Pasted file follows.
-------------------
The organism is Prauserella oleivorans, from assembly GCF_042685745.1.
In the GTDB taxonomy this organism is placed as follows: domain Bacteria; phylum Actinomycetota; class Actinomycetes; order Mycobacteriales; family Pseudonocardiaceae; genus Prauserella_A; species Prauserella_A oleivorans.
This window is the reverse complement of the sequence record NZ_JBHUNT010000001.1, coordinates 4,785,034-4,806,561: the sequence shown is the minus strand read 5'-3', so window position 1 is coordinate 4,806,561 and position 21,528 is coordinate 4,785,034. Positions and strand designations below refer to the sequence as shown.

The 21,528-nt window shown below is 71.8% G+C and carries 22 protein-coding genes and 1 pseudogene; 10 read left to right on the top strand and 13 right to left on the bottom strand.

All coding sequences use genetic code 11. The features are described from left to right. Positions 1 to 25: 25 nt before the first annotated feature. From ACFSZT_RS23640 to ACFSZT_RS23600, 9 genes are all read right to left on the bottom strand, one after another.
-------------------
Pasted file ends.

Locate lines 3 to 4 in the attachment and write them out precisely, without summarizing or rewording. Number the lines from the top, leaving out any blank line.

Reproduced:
This window is the reverse complement of the sequence record NZ_JBHUNT010000001.1, coordinates 4,785,034-4,806,561: the sequence shown is the minus strand read 5'-3', so window position 1 is coordinate 4,806,561 and position 21,528 is coordinate 4,785,034. Positions and strand designations below refer to the sequence as shown.

The 21,528-nt window shown below is 71.8% G+C and carries 22 protein-coding genes and 1 pseudogene; 10 read left to right on the top strand and 13 right to left on the bottom strand.